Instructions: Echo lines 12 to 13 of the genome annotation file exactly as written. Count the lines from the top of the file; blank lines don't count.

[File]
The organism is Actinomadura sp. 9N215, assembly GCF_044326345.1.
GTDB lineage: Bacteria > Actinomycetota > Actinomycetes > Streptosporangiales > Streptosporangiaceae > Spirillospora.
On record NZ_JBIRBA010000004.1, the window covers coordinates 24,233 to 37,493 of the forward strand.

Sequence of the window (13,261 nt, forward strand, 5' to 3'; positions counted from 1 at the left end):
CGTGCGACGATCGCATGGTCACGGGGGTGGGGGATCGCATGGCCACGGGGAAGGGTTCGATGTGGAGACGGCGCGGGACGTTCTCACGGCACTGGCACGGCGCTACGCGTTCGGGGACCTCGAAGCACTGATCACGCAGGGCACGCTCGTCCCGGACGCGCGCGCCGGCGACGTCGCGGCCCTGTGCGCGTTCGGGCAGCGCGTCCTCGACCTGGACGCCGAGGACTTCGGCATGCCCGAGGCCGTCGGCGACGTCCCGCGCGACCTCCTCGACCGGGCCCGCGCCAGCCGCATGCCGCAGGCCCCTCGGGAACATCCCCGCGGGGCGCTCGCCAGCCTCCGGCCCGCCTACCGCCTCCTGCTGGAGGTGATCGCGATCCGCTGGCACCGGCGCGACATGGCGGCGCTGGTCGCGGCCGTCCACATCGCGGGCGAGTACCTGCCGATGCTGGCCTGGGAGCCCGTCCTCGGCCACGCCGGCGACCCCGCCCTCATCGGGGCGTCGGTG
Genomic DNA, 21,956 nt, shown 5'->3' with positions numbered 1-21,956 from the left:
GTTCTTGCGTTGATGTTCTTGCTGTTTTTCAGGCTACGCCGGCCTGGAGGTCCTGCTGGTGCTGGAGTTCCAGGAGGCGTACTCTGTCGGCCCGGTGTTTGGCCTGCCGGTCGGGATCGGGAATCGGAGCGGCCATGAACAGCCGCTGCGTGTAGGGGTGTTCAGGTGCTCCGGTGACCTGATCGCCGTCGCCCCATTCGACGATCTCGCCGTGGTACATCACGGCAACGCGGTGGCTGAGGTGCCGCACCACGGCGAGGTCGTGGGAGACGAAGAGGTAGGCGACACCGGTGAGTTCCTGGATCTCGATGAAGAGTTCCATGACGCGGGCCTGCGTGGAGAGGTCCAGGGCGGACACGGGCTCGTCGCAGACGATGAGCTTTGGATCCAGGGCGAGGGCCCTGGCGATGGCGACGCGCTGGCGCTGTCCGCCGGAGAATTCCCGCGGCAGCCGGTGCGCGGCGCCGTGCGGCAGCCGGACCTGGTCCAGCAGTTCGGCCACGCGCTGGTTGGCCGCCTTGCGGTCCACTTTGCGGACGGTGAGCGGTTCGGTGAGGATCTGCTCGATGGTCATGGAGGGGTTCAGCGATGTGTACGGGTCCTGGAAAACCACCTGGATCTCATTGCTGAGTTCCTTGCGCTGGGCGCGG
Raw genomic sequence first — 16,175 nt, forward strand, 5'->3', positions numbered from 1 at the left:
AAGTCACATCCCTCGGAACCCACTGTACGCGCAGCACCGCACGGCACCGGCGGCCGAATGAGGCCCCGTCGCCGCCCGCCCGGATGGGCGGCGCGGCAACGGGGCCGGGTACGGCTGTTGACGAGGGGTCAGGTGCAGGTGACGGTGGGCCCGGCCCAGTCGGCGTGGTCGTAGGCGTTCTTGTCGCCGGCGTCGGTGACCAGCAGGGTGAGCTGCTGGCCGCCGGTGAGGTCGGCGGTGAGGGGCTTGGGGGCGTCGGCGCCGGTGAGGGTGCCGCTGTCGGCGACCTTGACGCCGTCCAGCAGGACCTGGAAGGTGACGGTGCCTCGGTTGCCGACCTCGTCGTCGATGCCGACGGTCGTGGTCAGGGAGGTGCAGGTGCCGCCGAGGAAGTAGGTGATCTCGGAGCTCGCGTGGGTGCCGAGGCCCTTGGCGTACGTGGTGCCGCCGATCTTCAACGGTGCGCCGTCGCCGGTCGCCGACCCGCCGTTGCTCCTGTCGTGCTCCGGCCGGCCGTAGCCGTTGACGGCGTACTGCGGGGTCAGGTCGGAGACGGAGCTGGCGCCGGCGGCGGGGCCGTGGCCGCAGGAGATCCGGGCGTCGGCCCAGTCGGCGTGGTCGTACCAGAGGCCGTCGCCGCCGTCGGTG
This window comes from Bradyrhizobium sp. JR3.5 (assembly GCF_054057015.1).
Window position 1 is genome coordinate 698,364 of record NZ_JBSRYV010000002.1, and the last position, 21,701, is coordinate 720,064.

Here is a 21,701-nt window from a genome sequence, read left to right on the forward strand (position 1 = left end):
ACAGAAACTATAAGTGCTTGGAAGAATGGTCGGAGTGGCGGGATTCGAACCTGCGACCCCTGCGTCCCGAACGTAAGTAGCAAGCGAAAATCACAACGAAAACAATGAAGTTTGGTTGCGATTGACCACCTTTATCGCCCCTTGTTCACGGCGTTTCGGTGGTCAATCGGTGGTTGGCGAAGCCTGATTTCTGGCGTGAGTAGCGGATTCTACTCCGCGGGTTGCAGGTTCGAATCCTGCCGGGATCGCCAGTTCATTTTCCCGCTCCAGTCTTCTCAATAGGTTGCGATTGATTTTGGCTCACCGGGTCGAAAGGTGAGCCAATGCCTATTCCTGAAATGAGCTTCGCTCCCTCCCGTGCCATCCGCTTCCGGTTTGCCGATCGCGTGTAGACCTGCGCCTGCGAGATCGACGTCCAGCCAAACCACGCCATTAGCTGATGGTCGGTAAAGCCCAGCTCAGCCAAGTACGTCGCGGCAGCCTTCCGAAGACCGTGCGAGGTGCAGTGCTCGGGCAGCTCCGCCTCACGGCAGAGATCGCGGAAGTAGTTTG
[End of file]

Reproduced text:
Here is a 21,701-nt window from a genome sequence, read left to right on the forward strand (position 1 = left end):
ACAGAAACTATAAGTGCTTGGAAGAATGGTCGGAGTGGCGGGATTCGAACCTGCGACCCCTGCGTCCCGAACGTAAGTAGCAAGCGAAAATCACAACGAAAACAATGAAGTTTGGTTGCGATTGACCACCTTTATCGCCCCTTGTTCACGGCGTTTCGGTGGTCAATCGGTGGTTGGCGAAGCCTGATTTCTGGCGTGAGTAGCGGATTCTACTCCGCGGGTTGCAGGTTCGAATCCTGCCGGGATCGCCAGTTCATTTTCCCGCTCCAGTCTTCTCAATAGGTTGCGATTGATTTTGGCTCACCGGGTCGAAAGGTGAGCCAATGCCTATTCCTGAAATGAGCTTCGCTCCCTCCCGTGCCATCCGCTTCCGGTTTGCCGATCGCGTGTAGACCTGCGCCTGCGAGATCGACGTCCAGCCAAACCACGCCATTAGCTGATGGTCGGTAAAGCCCAGCTCAGCCAAGTACGTCGCGGCAGCCTTCCGAAGACCGTGCGAGGTGCAGTGCTCGGGCAGCTCCGCCTCACGGCAGAGATCGCGGAAGTAGTTTG